I’m sure you’re wondering, what exactly is a Modern Retro Console (MRC)? An MRC is a computer built using modern components that has the look and feel of a computer built decades prior. The MRC may also incorporate other components from past computers such as Joystick adapters, floppy drives or other similar components to give it a more genuine Retro look.
So, what are some of the advantages of building an MRC you might ask?
- Easy access to all of your favorite Retro Computers in a convenient dedicated unit
- Expanded to include new resources such as CD-ROM drives, floppy drives, Retro-style joysticks and more
- It can be used to emulate multiple computers and operating systems within a single build (Examples: C64, PET, VIC-20, TI-99/4A, Windows 95, etc.)
- Designed to use the latest Raspberry Pi 4, should a new Pi version be released the console should be up-gradable (Though, may be unnecessary)
- An Authentic “Retro” look and feel using modern components!
This page has been setup to demonstrate how you can build your own Modern Retro-Computer using off-the-shelf components.
The following are the hardware components I used for my build.
- Vilros Raspberry Pi 4 Complete Desktop Kit with Keyboard and Touchpad Hub Case (2GB) – This kit includes just about everything you’ll need, including the Raspberry Pi 4. If you’re on a budget, just getting this one unit will allow you to follow with most project ideas on this page.
- Nice2MiTu 3.5″ USB External Floppy Disk Drive Portable 1.44 MB FDD USB – If you really want to take your MRC up a notch, adding a floppy drive is an inexpensive and interesting way to do it. Providing the ability to read/write those old floppy disks you have stored in a shoebox in the closet 🙂
- Maxell 3.5 HD 1.44MB Pre-Formatted MF2HD 10-Pack – If you don’t already have any 3.5″ floppy disks or not so sure your late 80’s/early 90’s disks are reliable, you may want to consider picking up a box of new floppy disks.
- Joysticks / Controllers – If you want to use RetroPie, you’re going to want a set of wired or wireless controllers. There are many available to choose from. If you plan on emulating N64 or Dreamcast, you’ll need an analog controller.
If you only want a single type of console that has a finite set of games pre-installed or has limited expandability options, you may also consider some of these single-purpose consoles:
- The C64 Maxi Micro Computer – Essentially a modern version of the classic Commodore 64.
- Playstatioin Classic Console – Includes 20 classic games pre-installed.
- The C64 Mini Console – Includes a joystick and 64 games pre-installed.
For my build, I chose to install Twister OS. It seemed like a really good fit for how I wanted to use the Raspberry Pi. I wanted easy access to a graphical user interface, a command-line interface, RetroPie and the ability to launch any other applications easily. Sure, I could have used RetroPie exclusively, but in doing so it would be more cumbersome to setup other operating system such as Windows 95 or OS/2, etc. Twister OS comes with RetroPie and DOSBOX pre-installed, so this was my starting point for my build as it has everything I needed. What you chose to use is totally up to you, but these were my reasons.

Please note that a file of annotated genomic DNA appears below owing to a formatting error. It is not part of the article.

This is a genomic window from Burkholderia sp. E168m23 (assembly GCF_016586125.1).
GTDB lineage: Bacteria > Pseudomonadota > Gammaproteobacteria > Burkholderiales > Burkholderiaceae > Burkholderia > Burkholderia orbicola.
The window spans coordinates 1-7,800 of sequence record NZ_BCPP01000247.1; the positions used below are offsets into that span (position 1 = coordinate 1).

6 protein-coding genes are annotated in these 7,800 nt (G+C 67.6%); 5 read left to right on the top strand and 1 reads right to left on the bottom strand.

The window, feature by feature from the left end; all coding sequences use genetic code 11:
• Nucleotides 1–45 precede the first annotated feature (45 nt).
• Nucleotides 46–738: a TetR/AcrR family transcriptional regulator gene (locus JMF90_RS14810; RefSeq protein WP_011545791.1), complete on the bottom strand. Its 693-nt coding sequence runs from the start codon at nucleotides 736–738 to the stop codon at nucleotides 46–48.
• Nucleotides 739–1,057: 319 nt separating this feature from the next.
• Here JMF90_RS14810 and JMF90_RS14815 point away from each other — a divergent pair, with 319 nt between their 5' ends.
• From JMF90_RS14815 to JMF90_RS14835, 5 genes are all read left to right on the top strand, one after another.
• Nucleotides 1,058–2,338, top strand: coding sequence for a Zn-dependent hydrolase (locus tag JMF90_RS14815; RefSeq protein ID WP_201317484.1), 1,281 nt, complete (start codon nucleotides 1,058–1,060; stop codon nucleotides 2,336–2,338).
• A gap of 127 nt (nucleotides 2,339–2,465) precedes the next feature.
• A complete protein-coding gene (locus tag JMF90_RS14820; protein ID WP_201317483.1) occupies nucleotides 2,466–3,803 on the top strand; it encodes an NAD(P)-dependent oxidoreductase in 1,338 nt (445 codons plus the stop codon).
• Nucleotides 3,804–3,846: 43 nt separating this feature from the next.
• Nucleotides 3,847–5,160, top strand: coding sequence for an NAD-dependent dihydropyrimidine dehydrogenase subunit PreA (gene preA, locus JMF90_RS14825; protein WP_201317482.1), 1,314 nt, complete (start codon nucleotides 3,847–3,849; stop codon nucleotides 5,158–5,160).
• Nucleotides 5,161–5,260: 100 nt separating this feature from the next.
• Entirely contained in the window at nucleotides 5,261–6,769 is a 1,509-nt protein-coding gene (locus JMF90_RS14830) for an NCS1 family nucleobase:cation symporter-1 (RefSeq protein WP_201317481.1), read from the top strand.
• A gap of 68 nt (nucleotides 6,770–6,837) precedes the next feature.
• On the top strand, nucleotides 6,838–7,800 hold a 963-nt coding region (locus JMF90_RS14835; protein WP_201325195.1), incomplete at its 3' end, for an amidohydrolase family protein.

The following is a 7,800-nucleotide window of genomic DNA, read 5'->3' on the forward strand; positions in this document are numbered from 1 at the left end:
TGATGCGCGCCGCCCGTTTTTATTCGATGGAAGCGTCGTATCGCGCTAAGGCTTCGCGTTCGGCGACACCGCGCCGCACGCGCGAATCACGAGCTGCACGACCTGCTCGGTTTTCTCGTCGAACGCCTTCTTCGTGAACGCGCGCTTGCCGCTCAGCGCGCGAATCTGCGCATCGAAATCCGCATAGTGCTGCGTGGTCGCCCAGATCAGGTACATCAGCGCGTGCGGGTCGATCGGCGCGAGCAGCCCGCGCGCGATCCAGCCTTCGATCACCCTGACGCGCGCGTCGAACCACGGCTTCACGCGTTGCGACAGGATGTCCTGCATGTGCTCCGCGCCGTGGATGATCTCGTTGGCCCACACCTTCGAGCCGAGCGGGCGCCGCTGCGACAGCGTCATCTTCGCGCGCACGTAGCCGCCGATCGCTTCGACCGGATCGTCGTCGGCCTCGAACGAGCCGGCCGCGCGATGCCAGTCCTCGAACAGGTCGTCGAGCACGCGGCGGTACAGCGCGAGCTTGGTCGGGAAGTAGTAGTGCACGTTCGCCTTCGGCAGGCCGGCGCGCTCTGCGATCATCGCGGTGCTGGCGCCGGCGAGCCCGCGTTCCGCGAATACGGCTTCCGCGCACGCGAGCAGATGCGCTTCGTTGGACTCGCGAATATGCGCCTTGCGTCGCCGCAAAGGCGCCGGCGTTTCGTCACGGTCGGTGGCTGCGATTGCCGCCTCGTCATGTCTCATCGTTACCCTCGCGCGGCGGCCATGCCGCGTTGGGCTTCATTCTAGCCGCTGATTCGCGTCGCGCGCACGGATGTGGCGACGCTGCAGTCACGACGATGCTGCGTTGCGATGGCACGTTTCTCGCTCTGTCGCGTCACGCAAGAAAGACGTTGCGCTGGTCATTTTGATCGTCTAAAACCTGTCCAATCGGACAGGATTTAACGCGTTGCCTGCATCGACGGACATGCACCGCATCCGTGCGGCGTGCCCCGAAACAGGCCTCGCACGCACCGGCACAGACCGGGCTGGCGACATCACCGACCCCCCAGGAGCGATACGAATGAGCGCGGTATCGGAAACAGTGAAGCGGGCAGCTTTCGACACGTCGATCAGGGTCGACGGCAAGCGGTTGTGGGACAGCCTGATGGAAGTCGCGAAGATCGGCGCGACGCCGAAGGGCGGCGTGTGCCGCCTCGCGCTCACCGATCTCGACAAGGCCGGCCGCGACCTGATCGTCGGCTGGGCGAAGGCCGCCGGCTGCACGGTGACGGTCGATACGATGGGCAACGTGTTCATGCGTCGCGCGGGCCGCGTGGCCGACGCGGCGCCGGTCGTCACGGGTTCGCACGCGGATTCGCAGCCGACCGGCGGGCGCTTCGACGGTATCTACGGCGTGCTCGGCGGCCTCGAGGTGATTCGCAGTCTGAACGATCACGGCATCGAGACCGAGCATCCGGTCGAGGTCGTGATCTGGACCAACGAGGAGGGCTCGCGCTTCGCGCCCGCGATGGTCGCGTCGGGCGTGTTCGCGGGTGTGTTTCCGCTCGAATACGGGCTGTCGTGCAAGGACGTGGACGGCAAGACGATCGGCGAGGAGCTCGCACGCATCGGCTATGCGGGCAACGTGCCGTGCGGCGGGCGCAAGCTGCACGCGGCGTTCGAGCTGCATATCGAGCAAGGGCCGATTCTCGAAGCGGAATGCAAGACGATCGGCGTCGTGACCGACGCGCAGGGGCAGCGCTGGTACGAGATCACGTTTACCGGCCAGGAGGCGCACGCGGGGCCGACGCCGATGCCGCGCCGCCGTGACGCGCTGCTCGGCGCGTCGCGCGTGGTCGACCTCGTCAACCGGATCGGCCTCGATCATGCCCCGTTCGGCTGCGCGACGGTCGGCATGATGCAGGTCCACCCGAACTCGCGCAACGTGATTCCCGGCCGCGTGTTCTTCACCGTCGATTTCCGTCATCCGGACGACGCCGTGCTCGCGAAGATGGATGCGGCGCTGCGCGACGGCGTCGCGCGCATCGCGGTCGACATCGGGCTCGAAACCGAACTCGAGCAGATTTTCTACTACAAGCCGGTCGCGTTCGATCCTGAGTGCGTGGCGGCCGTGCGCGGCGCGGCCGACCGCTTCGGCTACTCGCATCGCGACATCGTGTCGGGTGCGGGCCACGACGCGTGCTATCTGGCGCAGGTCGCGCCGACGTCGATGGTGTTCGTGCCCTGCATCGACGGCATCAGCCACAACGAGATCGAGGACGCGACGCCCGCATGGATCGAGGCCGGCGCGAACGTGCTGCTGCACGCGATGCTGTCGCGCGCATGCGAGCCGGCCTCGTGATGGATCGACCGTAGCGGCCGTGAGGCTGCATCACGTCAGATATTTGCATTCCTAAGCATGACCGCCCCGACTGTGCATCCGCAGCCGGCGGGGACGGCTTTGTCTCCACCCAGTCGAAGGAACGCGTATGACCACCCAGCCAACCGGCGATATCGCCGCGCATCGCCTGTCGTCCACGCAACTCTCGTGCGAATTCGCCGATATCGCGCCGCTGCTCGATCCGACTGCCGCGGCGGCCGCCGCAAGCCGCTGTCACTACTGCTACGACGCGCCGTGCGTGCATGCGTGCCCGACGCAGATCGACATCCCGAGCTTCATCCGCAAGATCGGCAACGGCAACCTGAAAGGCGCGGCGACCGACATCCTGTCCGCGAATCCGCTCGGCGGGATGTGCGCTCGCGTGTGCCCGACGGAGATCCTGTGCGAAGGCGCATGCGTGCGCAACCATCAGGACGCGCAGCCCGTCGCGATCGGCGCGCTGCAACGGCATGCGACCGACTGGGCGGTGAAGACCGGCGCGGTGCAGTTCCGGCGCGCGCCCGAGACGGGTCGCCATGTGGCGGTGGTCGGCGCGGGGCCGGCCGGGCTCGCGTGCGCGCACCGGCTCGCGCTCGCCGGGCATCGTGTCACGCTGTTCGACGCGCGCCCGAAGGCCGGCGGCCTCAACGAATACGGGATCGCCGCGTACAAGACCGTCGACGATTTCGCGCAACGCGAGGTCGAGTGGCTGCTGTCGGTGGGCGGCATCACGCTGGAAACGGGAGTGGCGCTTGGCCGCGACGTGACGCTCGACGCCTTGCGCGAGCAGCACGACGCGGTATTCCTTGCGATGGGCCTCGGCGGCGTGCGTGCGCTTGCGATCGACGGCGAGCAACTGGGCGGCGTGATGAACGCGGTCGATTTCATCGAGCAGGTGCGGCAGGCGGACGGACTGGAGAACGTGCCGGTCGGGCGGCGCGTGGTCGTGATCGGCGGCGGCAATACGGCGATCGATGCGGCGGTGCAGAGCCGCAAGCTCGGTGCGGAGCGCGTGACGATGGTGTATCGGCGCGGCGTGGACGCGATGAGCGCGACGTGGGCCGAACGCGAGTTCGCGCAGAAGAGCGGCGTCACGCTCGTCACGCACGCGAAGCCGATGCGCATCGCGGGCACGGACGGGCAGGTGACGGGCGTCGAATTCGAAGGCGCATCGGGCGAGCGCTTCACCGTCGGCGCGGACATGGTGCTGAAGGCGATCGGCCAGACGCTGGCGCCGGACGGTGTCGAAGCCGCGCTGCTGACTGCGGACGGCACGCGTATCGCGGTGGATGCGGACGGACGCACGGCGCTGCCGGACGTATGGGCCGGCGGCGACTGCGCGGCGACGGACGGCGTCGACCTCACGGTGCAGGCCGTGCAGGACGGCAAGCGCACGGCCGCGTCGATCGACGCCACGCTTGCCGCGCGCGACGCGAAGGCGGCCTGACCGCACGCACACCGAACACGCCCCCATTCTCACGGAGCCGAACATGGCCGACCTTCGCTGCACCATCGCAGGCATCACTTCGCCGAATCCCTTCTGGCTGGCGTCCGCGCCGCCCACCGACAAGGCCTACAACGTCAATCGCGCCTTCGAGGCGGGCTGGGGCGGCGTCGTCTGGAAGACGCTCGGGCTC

Below I’ll show you both, you decide which one or if any are a good fit for your build. You could also install PiOS from scratch, install RetroPie manually, etc. if you prefer. Totally up to you!
If you would like to learn how to install Twister OS, what it looks like and more, please see this video:
If you prefer to only run RetroPie and don’t plan on installing any other older operating systems like Windows 3.11/9x, OS/2 Warp, etc. and aren’t concerned about having access to a Desktop environment, then installing RetroPie may make more sense for you. Below you’ll find a video to help with installing RetroPie 4.6. I also have a dedicated page on RetroPie Setup, tips and much more information available here. Keep in mind, if you install Twister OS (above), this step is not necessary as RetroPie is pre-installed on Twister OS.
Building the Console
This section will describe the basic steps for setting up the Vilros Raspberry Pi 4 Complete Desktop Kit.
- Apply the 4 heat sinks to the Raspberry Pi 4.
- Attach the the Raspberry Pi 4 to the Holder Panel using the 3 included screws.
- Flip the keyboard over (upside down), remove the battery cover and install 2 AAA batteries. Then re-install the battery cover.
- Remove the wireless keyboard dongle and insert it into a USB port on the Raspberry Pi (recommend the USB 2.0 port – black port).
- Install the black fan wire to pin 14 on the Raspberry Pi 4. The red wire goes to Pin 1.
- You may, alternatively, install the HDMI cable inside the case.
- Attach the Holder Panel to the bottom of the case and install all 6 screws.
- Remove the small cover on the bottom of the case to insert your microSD card running the OS (i.e. Twister OS, RetroPie, PiOS, etc.)
- Plug in the USB-C Power adapter
- Attach the microHDMI cable to the console and the other standard HDMI male connector to the TV/Monitor you will be using.
- Flip the power switch on the power adapter to turn on the unit.